Wide ranging from autobiography through history and ending with a plea for teaching
Social ethics in schools instead of religion, this covers almost a lifetime. Starting with the author's upbringing in Berlin and Vienna, including a brief period of becoming a Nazi, it moves on to England in the Second World War and thereafter.
The title is derived from the snide guide 'don't mention the war' for those engaging in any social contact with the Germans, and sets the tone of the rest of the book, examining what if any basis there was, or is, for us to maintain a moral superiority stance over the Germans ever since.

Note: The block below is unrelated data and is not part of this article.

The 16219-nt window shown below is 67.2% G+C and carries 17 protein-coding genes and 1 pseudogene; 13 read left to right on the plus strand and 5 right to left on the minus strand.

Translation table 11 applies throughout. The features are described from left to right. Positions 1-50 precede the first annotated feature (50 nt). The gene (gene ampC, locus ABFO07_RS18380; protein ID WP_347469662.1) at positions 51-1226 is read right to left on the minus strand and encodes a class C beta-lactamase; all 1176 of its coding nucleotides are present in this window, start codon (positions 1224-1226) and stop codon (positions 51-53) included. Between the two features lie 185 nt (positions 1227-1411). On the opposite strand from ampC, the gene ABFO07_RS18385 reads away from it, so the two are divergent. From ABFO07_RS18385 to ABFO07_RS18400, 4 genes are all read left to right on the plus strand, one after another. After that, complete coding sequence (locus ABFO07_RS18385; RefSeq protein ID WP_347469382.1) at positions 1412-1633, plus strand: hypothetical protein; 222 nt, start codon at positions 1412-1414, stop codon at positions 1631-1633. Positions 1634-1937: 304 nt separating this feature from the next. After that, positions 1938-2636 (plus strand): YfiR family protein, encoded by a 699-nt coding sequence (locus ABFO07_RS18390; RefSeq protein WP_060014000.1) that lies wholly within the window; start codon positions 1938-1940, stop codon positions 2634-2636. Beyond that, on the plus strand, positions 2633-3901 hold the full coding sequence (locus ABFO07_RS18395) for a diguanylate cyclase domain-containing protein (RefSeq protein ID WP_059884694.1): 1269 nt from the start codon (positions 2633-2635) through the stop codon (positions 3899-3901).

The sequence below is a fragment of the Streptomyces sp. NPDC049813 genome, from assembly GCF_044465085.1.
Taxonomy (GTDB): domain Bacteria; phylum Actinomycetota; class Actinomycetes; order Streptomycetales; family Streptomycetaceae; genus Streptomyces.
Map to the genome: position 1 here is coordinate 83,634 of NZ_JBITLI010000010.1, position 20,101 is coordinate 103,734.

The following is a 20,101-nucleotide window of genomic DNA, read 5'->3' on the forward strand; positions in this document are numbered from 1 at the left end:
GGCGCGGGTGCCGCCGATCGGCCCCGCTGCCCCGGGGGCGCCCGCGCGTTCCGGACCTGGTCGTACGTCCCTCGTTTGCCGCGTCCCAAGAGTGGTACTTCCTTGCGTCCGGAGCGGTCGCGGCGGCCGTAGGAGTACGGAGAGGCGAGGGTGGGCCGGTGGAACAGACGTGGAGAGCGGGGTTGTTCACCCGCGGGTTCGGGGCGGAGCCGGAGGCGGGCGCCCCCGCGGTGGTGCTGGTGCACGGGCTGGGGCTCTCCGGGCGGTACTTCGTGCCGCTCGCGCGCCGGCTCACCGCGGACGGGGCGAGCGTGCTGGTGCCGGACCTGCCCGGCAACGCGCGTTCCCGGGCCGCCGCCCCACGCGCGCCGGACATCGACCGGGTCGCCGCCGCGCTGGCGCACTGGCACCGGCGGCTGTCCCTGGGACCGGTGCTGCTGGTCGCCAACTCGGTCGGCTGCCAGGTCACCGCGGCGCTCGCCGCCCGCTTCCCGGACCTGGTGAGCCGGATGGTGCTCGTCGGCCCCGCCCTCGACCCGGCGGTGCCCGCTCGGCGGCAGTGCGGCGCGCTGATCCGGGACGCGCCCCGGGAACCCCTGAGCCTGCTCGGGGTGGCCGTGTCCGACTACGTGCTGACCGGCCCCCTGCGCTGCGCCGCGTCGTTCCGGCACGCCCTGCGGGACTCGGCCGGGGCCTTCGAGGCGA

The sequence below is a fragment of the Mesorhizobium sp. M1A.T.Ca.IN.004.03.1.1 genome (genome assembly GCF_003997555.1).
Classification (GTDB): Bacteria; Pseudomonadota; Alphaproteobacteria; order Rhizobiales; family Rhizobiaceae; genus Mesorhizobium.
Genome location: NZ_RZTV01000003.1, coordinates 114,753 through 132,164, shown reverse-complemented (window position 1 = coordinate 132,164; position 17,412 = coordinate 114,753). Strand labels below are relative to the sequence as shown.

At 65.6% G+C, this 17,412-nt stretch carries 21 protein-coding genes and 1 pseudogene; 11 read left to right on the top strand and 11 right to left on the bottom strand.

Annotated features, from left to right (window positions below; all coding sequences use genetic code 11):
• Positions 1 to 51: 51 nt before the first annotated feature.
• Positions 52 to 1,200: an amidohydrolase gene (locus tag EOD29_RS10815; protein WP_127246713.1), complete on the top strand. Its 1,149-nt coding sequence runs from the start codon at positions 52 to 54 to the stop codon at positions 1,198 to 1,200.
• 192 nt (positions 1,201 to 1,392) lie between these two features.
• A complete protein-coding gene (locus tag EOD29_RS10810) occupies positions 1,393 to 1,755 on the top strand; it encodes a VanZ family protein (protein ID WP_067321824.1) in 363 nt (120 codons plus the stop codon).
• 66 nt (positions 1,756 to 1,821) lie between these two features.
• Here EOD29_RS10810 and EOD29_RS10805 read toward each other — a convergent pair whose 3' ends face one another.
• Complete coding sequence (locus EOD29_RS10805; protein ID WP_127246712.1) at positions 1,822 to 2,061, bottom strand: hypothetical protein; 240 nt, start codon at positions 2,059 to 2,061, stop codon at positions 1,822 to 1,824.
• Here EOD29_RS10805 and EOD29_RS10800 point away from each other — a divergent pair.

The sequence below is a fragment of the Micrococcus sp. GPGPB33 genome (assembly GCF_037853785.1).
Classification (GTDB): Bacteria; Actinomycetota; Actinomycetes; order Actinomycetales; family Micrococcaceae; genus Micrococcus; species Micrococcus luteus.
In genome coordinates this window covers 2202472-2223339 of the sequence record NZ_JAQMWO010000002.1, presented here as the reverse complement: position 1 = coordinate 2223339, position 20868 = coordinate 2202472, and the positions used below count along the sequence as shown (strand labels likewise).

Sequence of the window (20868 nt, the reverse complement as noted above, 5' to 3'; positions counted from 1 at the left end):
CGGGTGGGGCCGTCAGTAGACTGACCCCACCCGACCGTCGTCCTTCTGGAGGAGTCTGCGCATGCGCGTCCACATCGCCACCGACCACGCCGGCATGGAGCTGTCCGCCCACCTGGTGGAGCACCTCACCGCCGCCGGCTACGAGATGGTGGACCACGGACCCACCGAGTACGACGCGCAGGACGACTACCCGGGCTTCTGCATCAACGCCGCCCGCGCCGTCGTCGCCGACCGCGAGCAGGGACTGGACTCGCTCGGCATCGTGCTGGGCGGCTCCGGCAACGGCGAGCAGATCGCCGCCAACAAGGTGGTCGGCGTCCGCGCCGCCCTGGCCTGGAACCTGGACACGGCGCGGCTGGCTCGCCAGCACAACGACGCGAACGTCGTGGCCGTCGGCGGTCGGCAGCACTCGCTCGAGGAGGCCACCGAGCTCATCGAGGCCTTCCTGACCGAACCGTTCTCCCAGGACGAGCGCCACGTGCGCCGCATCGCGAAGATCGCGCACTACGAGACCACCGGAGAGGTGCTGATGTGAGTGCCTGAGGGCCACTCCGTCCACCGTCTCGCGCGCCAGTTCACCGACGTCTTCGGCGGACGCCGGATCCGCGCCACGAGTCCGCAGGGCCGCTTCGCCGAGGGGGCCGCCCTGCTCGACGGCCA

Explaining his dual loyalties as a conflict of belongings, the author uses his own life experiences and those of numerous others, mostly German and Austrian, including the top Nazis, to illustrate how he arrived at his belief that we are all victims of the random events of history. Only be exercising reason over emotion in establishing empathy with our fellow humans worldwide are we ever going to reduce the incidence of on-going genocides and religious conflicts, or even the possibility of a demise of Homo sapiens due to a nuclear catastrophe in the foreseeable future.